Tuesday, 14 October 2014
Once there was an artist who thought it would be easy to write a blog. She wasn't good at writing in a journal, she wasn't good at keeping notes, she did like to collect quotes and interesting sayings and she always liked learning new things. So she began, and it seemed like this adventure might be possible. Then she didn't write for awhile and pretty soon it seemed overwhelming to write something. Where to start? Well, it is writing and writing is like a story and I like stories. The catalyst was this quote I came upon the other day, "What one does is what counts," said Picasso, "not what one had the intention of doing."
Thursday, 23 January 2014
|Justice Court Park, Vernon BC Canada|
At the beginning of the year it's always interesting to consider what the past year consisted of and what challenges lie ahead.
As part of the exploration of things past, googling myself brought up this webpage that I had created while at UBCO. I was happy to see that most of the links still work. When creating the work I was fascinated to read about the idea and intention of its creation which was pure collaborative art which included any and all that wanted to be a creative part of it. Carrying the idea out had some glitches and hiccups but it was officially opened August 2, 1969. The park is an interesting place to visit in Vernon more than 45 years later.
I'm always fascinated by the stories of how things came into existence and what drove their development. The concept of what happens today being history tomorrow, and that we often just putter along with no idea that our ideas and actions will become history to research down the road.
Monday, 7 October 2013
|Taste of Autumn a three colour monotype|
Fall marks a passage of time and bridges the gap between summer and winter. Things that have been growing all summer come to a place of harvest and completion. In my studio there are seasons as well, time for things to be planted, to grow and to be harvested. There are even times when nothing appears to be happening but quietly under the surface ideas are taking shape waiting to be brought forth and seen. I've been working on a website and now it's ready to be seen www.christinekashuba.com It's still a work in progress as with all things but now visible to the world.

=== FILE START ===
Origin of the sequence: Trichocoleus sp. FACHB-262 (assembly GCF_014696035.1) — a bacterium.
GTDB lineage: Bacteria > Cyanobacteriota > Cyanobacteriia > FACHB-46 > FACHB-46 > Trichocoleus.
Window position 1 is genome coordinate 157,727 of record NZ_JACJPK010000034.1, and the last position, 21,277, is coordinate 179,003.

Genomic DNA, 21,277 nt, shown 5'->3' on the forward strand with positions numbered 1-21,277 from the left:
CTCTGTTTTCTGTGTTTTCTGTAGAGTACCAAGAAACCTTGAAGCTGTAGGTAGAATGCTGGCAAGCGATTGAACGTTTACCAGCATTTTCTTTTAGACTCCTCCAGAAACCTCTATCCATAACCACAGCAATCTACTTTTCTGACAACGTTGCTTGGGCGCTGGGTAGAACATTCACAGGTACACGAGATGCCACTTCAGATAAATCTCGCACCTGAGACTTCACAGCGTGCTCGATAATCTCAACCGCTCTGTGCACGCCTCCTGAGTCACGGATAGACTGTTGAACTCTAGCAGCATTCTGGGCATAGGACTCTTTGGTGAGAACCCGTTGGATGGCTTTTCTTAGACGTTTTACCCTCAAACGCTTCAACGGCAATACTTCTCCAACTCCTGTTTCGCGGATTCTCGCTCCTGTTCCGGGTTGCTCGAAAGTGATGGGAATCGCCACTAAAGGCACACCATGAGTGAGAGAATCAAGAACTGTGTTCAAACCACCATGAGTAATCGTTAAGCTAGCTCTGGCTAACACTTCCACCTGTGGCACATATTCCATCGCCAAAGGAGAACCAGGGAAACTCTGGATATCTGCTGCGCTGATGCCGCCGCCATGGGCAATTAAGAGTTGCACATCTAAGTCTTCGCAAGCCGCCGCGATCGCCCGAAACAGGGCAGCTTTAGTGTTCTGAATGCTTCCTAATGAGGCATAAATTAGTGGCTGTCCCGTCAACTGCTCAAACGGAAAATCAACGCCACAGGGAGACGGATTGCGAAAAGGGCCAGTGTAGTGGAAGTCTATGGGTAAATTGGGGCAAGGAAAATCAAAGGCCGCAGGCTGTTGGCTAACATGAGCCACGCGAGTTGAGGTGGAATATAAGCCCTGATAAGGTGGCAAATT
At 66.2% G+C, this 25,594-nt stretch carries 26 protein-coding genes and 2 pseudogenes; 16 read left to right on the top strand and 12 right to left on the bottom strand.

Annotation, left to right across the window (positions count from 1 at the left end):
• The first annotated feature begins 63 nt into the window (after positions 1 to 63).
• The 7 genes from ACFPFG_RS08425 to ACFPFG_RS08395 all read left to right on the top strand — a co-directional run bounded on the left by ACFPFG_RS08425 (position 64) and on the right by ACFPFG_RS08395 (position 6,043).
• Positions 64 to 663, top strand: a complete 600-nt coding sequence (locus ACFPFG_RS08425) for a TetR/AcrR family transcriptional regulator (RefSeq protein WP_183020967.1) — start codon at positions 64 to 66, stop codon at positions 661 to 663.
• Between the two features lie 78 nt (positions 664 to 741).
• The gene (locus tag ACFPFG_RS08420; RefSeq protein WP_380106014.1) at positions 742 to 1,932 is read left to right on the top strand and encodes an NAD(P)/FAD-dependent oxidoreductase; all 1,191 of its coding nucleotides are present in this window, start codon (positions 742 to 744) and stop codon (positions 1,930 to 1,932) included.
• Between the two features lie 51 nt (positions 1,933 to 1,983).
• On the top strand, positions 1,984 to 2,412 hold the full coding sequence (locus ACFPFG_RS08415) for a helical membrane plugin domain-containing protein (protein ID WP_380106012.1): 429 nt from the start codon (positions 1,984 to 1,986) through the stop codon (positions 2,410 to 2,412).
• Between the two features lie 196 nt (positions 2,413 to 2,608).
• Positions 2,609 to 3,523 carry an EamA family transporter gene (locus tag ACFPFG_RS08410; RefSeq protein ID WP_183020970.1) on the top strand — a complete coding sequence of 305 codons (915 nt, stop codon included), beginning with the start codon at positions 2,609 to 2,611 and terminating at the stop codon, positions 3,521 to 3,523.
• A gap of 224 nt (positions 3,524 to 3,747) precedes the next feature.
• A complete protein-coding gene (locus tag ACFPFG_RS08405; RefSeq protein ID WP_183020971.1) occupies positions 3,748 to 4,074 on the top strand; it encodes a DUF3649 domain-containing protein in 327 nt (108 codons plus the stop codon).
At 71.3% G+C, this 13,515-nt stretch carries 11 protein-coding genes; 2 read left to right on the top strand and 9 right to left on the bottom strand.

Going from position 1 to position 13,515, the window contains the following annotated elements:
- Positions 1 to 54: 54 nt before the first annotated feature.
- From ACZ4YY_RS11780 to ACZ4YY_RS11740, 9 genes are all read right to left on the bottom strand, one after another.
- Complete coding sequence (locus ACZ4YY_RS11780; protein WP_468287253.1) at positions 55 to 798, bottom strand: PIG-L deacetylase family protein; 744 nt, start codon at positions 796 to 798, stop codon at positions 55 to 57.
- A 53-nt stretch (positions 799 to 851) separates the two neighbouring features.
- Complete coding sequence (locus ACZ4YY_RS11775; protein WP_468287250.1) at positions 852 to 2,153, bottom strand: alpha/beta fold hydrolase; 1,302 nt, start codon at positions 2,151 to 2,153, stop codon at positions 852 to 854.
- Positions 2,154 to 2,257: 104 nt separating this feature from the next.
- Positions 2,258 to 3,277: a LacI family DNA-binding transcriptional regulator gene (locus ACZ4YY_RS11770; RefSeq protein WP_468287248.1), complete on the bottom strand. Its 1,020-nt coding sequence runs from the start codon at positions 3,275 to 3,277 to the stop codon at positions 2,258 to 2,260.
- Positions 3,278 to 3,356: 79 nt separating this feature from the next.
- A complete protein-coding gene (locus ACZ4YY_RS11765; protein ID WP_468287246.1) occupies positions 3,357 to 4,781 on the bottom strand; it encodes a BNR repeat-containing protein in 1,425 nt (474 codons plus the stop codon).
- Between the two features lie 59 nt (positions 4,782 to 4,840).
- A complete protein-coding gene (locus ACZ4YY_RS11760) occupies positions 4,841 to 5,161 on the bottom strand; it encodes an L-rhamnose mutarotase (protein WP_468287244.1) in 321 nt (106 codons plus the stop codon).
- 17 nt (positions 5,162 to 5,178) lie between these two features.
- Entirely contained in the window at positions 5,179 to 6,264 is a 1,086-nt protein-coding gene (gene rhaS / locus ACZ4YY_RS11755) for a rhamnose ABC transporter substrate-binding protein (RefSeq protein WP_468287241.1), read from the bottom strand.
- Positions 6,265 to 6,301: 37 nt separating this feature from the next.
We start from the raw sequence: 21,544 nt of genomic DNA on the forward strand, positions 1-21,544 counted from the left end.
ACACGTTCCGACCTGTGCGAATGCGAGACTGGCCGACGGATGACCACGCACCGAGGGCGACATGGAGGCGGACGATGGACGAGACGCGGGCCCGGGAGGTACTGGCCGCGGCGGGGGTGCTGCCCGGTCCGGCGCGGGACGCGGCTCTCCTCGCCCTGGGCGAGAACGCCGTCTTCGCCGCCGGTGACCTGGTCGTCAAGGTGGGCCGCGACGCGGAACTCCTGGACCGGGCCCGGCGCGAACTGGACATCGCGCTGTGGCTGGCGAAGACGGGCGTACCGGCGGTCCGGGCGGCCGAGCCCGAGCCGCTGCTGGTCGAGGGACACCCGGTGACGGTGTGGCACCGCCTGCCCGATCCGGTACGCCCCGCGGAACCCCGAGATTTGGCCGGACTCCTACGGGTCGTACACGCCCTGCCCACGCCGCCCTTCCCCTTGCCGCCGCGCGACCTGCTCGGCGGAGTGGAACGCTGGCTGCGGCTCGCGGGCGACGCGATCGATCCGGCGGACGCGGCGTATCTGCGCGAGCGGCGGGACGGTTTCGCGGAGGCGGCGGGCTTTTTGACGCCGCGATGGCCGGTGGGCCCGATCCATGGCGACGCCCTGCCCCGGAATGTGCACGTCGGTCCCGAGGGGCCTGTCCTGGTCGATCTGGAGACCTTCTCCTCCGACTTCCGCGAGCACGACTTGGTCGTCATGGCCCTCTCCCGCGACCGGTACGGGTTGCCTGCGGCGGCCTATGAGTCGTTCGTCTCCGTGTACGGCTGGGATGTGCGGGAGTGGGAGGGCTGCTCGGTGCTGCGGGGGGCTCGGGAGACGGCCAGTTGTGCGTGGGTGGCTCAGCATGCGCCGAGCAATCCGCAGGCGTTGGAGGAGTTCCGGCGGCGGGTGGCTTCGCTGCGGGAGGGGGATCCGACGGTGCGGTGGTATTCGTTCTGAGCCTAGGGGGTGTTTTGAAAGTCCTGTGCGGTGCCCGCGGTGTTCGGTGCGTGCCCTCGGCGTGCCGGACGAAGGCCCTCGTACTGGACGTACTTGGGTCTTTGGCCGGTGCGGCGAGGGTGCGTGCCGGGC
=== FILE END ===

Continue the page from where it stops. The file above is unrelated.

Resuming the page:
Saturday, 31 August 2013
|Poppy Patch a cyanotype by Christine Kashuba|
This summer I have been revisiting the Cyanotype process and creating images with the sun as the active agent. The possibilities are endless and on a sunny day I could be found going around the hillside with a piece of cardboard sourcing out places to create images. My favorite this summer is this Poppy Patch which was created on a very hot, sunny Okanagan summer day. The poppies were in full bloom and the shadows were strong. The prepared paper was placed on the ground in the shadow of the poppies with selected poppies laid directly on the paper. Sunshine activated the chemicals and after it was washed, voila the image appeared. Similar to developing darkroom images there are controlled and uncontrolled elements in creating cyanotypes which make it an interesting and exciting media to work with. A great source of information about cyanotypes is this
Alternative Photography site.
Thursday, 21 February 2013
Friday, 16 November 2012
Thursday, 25 October 2012
Listening and watching the world series and thinking about my connections to baseball...
I didn’t always love baseball, in fact when I was in
elementary school I would be the kid who was purposely too sick to go to school
on Sports Day. In Grade Seven I started to
play flag-football and my love affair with sports began. I wasn’t really good,
but I loved the teamwork and the feeling of accomplishment that came with
|In the Zone monotype Christine Kashuba|
My exposure to baseball continued to expand when I met and married a baseball fan and player. Early on he tried to teach me to pitch, and it’s a good thing I was throwing towards the side of a very big brick building! Participating as a team mom when our boys began to play ball helped me to understand the basics of the game. I listened, watched and learned more about the game of baseball and all it entailed. When our youngest son started to play I thought I might be able to coach beginners so I signed up to coach and went to the coaching clinic. I studied the coaching manual, went to the library and researched the physics and history of baseball, asked a lot of questions and got lots of help from other parents. I ended up coaching for a few years which even included pitching to the kids so they could hit. Baseball was a staple of our summer activities and we spent a lot of time at the ball park.
Fast forward to the fall of 2008 when we went to watch some of the last games in the old Yankee and Shea Stadiums in New York and a couple of games at the famous Boston Fenway park. I absorbed the feelings, sounds and sights of being at the ballpark. When I returned I wanted to incorporate those experiences into my UBC Okanagan printmaking class. I thought I would be incorporating the textures and visual imagery of the ballparks, but then the idea of throwing baseballs to create prints was born resulting in monotypes created using the baseball as the press...
UBCO Permanent Collection http://gallery.ok.ubc.ca/pac/main.php?g2_itemId=4085